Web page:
People who use "git commit -a" give me nightmares. Please don't do that.
Review your changes individually. Use "git add -p".
Yes, you may think you know all your changes and you even ran "git diff" five times: this innocent, one-line fuck-up is going to slip in at some point.
@fribbledom I will keep doing that. :D
Then I will "git add *" before immediately remembering that it does not apply to the current directory, but to the whole repository tree.
@Strit It’s easier to use just git commit -a. That way, you can write your commit message in an editor and make it longer, more meaningful and give it more thought than simply saying “Bug fixes” or “More improvements,” which is what most people tend to do when writing it from the command line.
At least, that’s my experience. YMMV.
@garritfra mkdir test
❯ cd test
❯ git init
hint: Using 'master' as the name for the initial branch. This default branch name
hint: is subject to change. To configure the initial branch name to use in all
hint: of your new repositories, which will suppress this warning, call:
hint: git config --global init.defaultBranch <name>
hint: Names commonly chosen instead of 'master' are 'main', 'trunk' and
hint: 'development'. The just-created branch can be renamed via this command:
hint: git branch -m <name>
Initialized empty Git repository in /home/gxtony/test/.git/
❯ touch README
❯ git commit -a -m "initial commit"
On branch master
(use "git add <file>..." to include in what will be committed)
nothing added to commit but untracked files present (use "git add" to track)
@fribbledom on the one hand i don't do that, because i like to use git status as a pre-flight checklist. but on the other hand, having anything in the working set that's non-ignored and not to be included in the next commit gives _me_ nightmares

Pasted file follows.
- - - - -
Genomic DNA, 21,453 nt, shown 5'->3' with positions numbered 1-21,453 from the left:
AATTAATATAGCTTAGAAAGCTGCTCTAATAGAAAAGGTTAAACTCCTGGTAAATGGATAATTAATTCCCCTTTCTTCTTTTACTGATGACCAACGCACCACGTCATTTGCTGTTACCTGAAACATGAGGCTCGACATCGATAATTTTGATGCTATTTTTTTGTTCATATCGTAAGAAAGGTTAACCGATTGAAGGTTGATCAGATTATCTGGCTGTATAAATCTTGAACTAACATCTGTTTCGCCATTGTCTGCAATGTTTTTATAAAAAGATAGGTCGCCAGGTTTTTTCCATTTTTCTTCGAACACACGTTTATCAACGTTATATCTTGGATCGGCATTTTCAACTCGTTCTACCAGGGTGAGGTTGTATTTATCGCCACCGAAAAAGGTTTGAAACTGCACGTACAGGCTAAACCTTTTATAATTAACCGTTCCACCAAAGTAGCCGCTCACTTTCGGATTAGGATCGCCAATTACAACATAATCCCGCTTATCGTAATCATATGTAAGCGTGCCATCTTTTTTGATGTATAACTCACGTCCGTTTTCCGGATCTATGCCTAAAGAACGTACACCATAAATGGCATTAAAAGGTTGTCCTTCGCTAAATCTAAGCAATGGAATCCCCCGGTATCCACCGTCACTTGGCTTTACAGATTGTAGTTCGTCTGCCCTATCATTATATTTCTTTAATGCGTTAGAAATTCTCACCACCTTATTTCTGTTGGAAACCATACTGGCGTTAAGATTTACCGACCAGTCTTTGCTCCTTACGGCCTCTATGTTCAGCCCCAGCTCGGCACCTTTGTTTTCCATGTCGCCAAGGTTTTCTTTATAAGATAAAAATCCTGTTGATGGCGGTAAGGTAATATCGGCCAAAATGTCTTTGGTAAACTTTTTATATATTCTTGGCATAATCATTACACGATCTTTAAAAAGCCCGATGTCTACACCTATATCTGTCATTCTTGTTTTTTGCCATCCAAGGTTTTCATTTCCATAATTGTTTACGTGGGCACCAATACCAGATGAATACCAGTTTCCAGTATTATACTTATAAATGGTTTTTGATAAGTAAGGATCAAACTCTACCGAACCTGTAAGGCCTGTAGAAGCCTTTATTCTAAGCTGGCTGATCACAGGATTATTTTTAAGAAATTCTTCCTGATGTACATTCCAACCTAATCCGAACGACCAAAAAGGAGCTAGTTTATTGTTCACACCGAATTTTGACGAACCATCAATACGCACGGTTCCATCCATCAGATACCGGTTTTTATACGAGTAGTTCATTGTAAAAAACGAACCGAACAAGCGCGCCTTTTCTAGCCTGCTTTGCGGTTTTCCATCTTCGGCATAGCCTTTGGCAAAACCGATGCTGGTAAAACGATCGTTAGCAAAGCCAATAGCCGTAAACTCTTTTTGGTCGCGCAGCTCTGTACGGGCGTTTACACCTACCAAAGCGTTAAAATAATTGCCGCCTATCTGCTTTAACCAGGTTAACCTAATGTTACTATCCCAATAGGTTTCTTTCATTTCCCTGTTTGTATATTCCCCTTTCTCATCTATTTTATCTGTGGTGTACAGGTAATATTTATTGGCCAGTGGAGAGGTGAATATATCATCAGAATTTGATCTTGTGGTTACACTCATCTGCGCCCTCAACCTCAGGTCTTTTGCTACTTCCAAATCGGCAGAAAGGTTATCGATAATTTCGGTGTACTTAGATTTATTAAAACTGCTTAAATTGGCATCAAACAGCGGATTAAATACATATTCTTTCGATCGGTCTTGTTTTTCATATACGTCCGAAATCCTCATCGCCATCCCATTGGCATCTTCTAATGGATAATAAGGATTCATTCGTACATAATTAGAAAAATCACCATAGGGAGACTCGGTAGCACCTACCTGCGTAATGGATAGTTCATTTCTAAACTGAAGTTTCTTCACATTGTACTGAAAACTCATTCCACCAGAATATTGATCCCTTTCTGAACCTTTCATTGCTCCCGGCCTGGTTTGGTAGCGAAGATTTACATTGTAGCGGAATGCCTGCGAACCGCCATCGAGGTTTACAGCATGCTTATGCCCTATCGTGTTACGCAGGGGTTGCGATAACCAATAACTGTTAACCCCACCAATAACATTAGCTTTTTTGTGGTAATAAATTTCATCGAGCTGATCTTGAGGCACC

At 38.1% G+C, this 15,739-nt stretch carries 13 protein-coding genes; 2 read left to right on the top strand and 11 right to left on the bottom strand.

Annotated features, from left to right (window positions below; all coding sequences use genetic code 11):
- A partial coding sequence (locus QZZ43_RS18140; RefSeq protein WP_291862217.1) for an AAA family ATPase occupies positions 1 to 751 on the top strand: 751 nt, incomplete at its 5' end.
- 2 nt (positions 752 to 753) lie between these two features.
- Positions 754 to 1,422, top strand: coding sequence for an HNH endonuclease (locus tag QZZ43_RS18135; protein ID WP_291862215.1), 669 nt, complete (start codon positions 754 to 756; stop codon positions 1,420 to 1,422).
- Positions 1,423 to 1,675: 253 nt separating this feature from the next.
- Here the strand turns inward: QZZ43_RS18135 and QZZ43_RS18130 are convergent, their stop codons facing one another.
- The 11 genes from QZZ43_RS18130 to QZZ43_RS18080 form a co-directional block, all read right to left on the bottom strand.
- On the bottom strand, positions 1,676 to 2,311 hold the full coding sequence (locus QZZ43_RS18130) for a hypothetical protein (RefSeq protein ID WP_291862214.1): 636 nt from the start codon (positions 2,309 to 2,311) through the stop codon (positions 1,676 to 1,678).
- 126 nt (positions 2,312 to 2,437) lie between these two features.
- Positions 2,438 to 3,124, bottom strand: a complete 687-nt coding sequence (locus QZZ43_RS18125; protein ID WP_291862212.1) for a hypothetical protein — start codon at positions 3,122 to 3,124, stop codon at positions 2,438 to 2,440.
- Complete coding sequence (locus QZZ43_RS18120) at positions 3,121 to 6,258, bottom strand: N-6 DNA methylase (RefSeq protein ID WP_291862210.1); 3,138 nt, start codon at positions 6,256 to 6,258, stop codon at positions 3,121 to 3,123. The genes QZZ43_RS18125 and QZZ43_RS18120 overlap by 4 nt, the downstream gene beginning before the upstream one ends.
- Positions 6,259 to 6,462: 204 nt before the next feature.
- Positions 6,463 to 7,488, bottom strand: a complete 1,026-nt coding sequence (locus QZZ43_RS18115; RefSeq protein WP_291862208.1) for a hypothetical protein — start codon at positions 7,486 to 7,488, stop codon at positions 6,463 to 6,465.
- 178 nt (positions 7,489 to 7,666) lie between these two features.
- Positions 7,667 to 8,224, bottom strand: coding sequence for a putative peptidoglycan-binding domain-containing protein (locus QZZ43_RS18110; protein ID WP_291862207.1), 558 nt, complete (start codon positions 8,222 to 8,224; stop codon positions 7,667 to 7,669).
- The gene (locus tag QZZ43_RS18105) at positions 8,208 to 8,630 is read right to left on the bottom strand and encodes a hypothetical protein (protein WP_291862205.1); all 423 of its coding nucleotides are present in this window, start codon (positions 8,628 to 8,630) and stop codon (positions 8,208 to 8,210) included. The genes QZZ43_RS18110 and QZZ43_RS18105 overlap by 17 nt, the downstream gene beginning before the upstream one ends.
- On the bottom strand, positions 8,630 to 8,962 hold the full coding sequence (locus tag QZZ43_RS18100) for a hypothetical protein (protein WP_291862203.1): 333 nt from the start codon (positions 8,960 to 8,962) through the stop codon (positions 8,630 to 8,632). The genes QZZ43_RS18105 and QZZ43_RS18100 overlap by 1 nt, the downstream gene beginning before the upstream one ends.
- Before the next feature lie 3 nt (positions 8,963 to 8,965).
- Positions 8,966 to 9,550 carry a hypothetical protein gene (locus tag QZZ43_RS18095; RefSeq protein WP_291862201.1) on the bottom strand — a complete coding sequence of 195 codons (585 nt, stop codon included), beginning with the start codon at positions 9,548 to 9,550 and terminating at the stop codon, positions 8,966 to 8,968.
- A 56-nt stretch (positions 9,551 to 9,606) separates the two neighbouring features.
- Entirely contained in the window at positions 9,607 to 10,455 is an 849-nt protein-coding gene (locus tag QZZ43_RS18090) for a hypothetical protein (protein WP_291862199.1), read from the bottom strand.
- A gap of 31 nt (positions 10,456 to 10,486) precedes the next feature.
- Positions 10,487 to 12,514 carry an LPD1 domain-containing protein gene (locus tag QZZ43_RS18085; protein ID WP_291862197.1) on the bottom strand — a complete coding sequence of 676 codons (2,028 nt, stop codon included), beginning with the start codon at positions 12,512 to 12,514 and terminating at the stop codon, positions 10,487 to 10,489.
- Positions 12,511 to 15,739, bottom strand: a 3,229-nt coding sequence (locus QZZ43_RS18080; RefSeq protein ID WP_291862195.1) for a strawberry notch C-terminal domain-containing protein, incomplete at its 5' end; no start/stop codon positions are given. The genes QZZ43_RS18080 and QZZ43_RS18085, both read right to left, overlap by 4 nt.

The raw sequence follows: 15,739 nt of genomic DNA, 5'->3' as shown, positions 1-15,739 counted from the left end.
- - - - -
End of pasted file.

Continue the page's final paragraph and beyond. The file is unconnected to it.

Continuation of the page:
@fribbledom Can you point me at the reason for this? I'm not clear on why people do or don't use that option but have seen it recommended.
@fribbledom I run git status, git add (if needed) and git diff before git commit -a. I see nothing wrong with that.
@fribbledom It’s the flow I’m used to and it works for me. Of course, others may do things differently.
To me, git add -p intuitively seems more time-consuming, but maybe I’ll try it someday. To be honest, I didn’t know about it until you mentioned it.
git -am "A descriptive one-liner; the branch name references the development ticket" – or – git -am "A descriptive summary of the changes; the branch name references the development ticket" -m "A one-liner explaining one part better." -m "A one-liner explaining another part better." -m "Etc."
git add . if new files; git add -i if the circumstances require it (which is as good as never).
Server run by the main developers of the project It is not focused on any particular niche interest - everyone is welcome as long as you follow our code of conduct!